Do the people of Firenze (per esempio) feel indignant when people say that it is just a town, and not a city? Or is this indignation a peculiarly British trait?
By and large, the problem doesn't exist, since the distinction between "citta'" and "paese" is different. For instance, "citta'" can be used for something much smaller than anything a Brit (at least) would be inclined to describe as a "city". And then there's "paesino" (small town). Maybe the difference between citta' and paese is based more exclusively on sheer size and how frenetic life there is (and maybe how much traffic there is...).
In Italy the difference between city and town officially doesn't exist. It is just an administrative matter if a city/town is a "città" or a "comune" or a "paese": officially a "città" is a territory -small or large, culturally significant or not it doesn't matter- which administrates an area around it. It can be called also "capoluogo di provincia" .Then the cities/towns are "divided" into smaller units, named "comune", which administrate smaller areas around them. A "paese" depends from the administrative point of view on its "comune". Normally a place becomes a "città" when it reaches economical (and not cultural) significance in the region where it lies or becomes too rich or populous. About ten years ago, for example, 5 new provinces where declared in Italy, among which Prato (infact the town had become too rich and populous for being administrated by Florence). This is the official definition of the word "città".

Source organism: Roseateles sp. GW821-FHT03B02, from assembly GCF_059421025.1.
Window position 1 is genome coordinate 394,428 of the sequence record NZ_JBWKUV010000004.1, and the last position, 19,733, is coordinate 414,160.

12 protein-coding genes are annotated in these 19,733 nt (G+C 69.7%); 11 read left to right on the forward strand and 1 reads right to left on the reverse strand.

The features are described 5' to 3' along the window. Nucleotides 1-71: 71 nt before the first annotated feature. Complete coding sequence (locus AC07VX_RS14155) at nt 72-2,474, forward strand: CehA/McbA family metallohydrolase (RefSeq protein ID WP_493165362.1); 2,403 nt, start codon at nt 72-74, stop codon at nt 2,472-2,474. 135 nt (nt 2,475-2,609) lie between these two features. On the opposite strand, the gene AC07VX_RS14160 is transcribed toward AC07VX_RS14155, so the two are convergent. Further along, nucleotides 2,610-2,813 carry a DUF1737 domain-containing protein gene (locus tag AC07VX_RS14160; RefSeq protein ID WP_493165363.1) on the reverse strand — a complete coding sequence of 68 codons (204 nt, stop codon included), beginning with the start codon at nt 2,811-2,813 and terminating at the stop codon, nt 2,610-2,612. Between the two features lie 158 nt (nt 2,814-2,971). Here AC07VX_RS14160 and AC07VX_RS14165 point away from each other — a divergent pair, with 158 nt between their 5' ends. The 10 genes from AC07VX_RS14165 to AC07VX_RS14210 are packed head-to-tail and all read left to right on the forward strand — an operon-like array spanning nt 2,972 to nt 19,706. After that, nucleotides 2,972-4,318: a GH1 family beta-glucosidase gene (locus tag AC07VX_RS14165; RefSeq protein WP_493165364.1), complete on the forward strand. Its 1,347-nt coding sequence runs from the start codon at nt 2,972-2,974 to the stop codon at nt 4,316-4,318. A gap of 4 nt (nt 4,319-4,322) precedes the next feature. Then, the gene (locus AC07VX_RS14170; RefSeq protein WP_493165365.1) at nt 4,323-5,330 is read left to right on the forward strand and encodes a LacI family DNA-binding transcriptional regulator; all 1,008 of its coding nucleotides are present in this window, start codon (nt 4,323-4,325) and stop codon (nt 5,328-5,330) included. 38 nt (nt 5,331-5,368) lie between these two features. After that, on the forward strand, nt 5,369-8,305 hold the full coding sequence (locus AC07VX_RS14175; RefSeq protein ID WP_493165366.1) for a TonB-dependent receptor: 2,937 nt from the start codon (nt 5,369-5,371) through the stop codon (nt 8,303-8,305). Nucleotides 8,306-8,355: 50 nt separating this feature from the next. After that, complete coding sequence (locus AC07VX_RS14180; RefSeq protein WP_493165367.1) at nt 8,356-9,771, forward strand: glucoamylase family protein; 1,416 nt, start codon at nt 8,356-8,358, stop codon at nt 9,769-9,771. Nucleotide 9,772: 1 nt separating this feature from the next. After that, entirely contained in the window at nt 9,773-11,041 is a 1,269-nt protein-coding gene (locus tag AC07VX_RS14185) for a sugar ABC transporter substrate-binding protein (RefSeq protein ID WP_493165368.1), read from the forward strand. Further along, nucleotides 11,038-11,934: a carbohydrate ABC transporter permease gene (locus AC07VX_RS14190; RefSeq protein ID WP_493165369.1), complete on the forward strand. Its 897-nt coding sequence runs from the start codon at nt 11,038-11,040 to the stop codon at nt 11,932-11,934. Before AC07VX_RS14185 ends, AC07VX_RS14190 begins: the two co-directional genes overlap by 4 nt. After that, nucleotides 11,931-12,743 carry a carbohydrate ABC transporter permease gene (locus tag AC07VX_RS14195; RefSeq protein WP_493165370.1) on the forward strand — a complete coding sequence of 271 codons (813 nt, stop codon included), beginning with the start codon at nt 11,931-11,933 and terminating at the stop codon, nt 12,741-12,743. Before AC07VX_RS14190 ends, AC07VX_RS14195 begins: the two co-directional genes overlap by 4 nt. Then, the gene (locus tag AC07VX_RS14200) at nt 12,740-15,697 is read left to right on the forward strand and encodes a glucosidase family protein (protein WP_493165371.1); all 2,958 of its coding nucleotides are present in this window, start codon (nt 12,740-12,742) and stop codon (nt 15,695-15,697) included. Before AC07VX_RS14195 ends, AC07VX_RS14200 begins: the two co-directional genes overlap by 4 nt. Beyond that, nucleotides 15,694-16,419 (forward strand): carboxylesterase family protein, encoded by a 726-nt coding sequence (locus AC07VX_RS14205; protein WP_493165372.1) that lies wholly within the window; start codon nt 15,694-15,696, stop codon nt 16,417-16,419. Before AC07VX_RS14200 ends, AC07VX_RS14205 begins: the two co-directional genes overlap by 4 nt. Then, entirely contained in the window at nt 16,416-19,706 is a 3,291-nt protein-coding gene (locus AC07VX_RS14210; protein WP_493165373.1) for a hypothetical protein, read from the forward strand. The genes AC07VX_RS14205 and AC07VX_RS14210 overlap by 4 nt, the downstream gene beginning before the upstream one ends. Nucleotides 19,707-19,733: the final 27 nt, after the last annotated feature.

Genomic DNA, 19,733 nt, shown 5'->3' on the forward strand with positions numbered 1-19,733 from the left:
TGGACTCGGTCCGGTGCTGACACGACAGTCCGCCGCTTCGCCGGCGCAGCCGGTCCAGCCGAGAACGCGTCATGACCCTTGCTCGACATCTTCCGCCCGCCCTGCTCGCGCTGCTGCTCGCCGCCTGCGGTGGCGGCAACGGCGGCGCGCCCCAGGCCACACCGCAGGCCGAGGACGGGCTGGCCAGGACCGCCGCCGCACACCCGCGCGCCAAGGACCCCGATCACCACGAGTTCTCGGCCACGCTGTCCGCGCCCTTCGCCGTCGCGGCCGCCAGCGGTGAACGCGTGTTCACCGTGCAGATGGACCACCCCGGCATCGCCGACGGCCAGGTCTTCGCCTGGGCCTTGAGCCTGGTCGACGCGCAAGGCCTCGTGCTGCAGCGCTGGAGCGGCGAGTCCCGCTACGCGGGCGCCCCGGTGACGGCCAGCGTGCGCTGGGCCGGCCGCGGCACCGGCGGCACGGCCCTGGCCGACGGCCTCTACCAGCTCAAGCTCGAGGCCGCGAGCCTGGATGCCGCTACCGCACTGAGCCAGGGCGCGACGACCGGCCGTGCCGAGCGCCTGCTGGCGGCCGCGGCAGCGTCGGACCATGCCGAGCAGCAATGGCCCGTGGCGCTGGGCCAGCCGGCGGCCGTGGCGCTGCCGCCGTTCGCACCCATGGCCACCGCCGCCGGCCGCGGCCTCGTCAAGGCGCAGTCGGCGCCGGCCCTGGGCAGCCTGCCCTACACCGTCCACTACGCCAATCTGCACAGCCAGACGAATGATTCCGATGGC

Concerning the popular use of this word, things change. People often name città places which are not, depending on the importance they give to a place. For example Empoli is a large "comune" in the "provincia" of Florence, so it is not truly a "città", but its inhabitants call it "la città di Empoli". Another example: Montelupo is a village about 30 km far from Florence but it is important for tourism and handicraft because there they produce the best hand made and hand painted terracotta in the whole region. The signpost at the entrance of Montelupo reports "Montelupo, città della ceramica".
I hope I have been clear. Greetings
When I talk to a Frenchman I say: "my English is better than my French". When I talk to an Englishman I say: "my French is better than my English". Please, stop me!!! Correct my mistakes, please!!!
I don't think it has been said yet, but Italians have another word, "cittadina", which I personally use often to describe a town like Empoli (just to give you an example), which is smaller than a città but larger than a paese and is not "capoluogo di provincia".